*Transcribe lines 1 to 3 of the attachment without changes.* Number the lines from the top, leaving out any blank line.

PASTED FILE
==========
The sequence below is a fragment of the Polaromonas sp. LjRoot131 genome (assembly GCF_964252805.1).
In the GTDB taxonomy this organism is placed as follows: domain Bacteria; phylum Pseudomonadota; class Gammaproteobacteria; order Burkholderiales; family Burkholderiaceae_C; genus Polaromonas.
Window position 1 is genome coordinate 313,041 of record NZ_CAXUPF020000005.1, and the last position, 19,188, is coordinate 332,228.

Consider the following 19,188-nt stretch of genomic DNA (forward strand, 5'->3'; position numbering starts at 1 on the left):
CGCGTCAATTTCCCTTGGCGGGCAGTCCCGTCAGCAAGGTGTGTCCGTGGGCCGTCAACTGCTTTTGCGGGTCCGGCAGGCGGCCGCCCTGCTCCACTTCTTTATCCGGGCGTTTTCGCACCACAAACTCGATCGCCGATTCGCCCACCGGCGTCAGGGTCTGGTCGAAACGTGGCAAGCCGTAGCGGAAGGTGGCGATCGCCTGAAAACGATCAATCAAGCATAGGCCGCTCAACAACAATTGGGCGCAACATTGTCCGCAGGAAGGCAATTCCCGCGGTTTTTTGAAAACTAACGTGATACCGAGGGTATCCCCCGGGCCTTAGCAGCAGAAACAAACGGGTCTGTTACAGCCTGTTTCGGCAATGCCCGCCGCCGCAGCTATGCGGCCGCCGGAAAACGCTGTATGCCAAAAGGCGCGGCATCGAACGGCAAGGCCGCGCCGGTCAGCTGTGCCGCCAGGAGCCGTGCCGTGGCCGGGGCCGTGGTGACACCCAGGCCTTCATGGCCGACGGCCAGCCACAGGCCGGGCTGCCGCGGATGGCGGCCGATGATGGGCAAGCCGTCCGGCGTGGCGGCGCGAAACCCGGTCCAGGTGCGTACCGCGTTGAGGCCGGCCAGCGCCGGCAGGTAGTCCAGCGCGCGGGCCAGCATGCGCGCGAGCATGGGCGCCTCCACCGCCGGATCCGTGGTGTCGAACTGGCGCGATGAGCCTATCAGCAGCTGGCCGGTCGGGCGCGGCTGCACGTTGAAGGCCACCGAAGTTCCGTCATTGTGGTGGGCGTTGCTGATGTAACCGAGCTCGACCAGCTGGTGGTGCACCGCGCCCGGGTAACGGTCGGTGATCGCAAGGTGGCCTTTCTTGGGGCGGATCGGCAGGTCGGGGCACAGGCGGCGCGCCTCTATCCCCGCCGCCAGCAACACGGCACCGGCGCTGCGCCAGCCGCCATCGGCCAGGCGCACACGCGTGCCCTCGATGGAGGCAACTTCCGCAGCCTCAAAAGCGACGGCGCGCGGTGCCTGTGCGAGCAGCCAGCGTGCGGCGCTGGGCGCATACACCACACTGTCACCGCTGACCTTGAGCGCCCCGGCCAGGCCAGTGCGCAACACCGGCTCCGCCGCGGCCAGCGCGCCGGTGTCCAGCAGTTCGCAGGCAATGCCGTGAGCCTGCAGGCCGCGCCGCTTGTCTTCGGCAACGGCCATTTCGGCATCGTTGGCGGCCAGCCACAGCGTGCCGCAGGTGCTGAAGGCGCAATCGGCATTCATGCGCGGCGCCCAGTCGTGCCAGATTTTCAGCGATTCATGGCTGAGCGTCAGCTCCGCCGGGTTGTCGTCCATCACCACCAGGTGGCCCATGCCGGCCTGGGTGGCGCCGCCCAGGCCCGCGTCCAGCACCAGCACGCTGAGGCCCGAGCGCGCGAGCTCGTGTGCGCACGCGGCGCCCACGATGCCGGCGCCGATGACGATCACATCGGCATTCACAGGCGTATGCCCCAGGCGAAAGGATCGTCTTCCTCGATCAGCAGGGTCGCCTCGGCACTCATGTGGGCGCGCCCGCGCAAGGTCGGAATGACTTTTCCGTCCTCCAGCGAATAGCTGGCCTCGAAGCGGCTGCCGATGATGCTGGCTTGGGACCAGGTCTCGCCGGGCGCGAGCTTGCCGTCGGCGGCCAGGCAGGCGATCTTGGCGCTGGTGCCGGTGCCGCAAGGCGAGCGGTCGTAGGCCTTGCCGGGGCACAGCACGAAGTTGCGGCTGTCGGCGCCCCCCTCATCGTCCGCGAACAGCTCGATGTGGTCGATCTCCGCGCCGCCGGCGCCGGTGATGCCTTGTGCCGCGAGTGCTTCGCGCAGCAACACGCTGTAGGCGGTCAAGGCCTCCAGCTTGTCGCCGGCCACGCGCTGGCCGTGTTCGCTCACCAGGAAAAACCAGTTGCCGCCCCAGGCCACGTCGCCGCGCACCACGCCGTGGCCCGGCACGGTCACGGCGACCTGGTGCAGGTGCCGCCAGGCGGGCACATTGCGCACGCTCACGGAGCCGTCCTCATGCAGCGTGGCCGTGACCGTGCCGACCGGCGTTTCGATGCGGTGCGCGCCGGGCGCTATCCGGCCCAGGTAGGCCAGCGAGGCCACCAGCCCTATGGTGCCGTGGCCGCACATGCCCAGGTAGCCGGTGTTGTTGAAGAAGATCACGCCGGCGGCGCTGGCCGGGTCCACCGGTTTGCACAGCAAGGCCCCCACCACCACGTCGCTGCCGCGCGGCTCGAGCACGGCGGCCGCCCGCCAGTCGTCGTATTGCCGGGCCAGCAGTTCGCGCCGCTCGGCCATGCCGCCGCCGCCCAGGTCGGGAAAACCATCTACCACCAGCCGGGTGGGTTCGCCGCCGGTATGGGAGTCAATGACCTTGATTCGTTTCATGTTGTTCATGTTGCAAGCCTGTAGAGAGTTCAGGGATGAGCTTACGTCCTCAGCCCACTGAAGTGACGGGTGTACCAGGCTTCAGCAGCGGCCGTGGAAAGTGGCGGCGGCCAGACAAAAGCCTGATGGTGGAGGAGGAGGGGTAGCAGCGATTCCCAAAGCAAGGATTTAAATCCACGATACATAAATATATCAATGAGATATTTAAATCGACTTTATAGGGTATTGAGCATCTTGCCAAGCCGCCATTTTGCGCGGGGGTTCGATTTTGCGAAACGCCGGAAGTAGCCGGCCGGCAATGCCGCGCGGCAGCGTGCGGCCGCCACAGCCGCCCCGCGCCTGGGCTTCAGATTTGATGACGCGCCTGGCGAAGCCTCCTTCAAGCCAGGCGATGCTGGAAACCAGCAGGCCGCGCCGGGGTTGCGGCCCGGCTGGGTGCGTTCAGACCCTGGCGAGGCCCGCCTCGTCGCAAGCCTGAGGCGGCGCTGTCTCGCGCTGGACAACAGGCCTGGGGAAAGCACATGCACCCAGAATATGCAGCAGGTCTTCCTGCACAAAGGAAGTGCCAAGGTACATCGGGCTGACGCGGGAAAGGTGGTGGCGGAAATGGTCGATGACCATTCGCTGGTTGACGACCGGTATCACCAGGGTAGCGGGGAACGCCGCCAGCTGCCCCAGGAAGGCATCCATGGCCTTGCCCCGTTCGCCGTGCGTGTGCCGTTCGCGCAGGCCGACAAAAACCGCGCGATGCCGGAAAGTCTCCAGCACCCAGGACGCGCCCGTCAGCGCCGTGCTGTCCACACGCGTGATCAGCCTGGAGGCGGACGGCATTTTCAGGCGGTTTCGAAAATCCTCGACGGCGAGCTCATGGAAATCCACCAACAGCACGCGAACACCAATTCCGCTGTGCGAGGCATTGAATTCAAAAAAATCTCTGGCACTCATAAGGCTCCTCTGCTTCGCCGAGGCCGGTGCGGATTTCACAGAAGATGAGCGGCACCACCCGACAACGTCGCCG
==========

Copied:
The sequence below is a fragment of the Polaromonas sp. LjRoot131 genome (assembly GCF_964252805.1).
In the GTDB taxonomy this organism is placed as follows: domain Bacteria; phylum Pseudomonadota; class Gammaproteobacteria; order Burkholderiales; family Burkholderiaceae_C; genus Polaromonas.
Window position 1 is genome coordinate 313,041 of record NZ_CAXUPF020000005.1, and the last position, 19,188, is coordinate 332,228.